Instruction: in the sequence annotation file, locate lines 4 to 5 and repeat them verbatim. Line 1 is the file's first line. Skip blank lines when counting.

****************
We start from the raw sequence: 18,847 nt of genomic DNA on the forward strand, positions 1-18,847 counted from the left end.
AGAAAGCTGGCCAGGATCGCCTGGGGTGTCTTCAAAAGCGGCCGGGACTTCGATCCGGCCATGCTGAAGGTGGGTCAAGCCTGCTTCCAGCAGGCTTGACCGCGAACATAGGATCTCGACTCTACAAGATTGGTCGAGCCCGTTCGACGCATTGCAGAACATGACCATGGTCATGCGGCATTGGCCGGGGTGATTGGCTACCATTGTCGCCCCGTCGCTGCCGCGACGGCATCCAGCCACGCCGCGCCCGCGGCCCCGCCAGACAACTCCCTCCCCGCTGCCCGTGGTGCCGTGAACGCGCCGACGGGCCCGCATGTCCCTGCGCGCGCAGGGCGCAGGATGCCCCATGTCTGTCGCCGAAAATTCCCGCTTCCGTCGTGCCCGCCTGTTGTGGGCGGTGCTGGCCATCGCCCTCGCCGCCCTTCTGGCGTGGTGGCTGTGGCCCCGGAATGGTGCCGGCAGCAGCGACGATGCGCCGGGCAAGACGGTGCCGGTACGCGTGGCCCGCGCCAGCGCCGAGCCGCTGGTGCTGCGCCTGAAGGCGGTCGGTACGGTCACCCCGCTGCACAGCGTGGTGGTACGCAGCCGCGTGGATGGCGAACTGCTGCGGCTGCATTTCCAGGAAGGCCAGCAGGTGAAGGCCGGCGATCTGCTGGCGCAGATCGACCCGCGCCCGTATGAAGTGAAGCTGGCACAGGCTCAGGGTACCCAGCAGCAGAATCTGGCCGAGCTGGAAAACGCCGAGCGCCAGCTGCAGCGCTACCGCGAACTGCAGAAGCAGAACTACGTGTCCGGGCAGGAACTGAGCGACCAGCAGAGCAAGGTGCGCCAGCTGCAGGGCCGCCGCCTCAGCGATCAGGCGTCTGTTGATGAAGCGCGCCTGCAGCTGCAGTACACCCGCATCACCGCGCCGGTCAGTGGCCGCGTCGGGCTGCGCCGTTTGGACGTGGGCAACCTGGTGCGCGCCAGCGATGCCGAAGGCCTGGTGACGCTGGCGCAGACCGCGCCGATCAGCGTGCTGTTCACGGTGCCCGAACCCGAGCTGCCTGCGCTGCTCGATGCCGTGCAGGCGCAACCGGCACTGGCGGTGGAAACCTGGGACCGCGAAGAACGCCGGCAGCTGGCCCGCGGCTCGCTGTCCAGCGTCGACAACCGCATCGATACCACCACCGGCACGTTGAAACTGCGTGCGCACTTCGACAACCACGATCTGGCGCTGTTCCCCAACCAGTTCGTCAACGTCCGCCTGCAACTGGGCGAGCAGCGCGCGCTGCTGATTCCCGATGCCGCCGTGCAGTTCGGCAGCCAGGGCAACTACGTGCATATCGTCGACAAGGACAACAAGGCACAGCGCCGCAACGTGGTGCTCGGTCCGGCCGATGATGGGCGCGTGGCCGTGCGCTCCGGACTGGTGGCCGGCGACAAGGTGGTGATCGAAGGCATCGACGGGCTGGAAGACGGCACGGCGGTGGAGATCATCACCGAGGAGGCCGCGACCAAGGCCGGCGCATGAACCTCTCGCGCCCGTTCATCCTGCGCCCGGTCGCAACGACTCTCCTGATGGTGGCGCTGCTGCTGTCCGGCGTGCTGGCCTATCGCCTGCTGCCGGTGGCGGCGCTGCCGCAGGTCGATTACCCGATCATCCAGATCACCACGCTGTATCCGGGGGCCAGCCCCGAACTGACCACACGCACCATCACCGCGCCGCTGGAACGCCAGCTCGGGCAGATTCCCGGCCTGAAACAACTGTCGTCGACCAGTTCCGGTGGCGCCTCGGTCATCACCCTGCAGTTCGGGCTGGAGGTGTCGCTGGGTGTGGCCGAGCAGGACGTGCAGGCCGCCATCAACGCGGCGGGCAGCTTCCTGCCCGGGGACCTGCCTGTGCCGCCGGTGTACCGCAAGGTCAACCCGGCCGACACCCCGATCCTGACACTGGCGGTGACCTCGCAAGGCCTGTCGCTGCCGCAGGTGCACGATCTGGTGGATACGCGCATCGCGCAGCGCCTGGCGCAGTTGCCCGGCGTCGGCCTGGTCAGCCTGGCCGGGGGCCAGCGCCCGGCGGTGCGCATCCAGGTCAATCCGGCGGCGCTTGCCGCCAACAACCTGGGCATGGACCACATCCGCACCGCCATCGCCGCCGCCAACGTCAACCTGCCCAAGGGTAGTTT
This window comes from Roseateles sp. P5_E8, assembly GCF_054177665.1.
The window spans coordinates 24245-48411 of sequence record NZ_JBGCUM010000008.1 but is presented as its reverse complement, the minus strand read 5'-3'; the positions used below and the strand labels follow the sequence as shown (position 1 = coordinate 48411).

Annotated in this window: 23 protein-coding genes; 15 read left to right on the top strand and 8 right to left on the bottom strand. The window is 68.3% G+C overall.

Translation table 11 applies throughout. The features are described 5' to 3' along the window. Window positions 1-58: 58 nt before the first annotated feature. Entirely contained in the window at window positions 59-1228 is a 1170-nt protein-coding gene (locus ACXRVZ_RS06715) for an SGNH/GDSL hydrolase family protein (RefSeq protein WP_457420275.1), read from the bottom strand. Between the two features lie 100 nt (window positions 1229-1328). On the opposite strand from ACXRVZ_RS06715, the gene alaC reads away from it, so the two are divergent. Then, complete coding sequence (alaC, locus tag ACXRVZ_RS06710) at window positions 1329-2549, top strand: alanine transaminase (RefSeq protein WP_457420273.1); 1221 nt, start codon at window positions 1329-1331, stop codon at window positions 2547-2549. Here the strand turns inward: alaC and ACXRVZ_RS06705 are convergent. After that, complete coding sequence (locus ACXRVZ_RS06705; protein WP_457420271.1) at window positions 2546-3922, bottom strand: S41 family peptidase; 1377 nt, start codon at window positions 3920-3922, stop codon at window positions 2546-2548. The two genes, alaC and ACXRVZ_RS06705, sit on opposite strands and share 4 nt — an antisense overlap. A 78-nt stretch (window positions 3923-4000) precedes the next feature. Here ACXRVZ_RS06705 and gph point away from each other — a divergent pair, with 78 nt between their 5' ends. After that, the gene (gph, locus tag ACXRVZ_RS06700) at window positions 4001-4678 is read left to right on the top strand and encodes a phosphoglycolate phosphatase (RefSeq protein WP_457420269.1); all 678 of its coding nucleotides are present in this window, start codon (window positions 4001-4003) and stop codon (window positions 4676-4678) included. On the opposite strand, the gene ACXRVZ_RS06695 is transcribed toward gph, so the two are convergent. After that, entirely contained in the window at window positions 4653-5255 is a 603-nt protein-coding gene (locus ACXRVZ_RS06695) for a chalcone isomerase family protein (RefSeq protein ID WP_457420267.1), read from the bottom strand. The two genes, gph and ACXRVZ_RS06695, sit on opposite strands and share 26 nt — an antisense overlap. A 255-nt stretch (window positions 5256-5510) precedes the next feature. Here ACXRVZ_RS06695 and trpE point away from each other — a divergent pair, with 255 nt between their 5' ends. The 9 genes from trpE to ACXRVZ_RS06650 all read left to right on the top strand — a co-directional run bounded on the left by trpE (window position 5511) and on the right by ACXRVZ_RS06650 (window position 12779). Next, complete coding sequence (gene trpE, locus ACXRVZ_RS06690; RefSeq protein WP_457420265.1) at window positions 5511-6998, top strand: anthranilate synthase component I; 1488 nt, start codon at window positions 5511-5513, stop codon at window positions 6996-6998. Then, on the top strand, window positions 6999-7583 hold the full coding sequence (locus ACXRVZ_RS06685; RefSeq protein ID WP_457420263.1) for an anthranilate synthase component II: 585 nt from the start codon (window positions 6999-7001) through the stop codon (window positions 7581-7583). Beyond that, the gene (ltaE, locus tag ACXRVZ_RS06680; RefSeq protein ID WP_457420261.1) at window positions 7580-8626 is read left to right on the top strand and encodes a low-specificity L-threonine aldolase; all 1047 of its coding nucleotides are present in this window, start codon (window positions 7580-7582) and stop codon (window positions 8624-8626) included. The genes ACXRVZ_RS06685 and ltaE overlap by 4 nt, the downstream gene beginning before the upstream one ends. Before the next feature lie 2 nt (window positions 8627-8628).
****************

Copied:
The window spans coordinates 24245-48411 of sequence record NZ_JBGCUM010000008.1 but is presented as its reverse complement, the minus strand read 5'-3'; the positions used below and the strand labels follow the sequence as shown (position 1 = coordinate 48411).

Annotated in this window: 23 protein-coding genes; 15 read left to right on the top strand and 8 right to left on the bottom strand. The window is 68.3% G+C overall.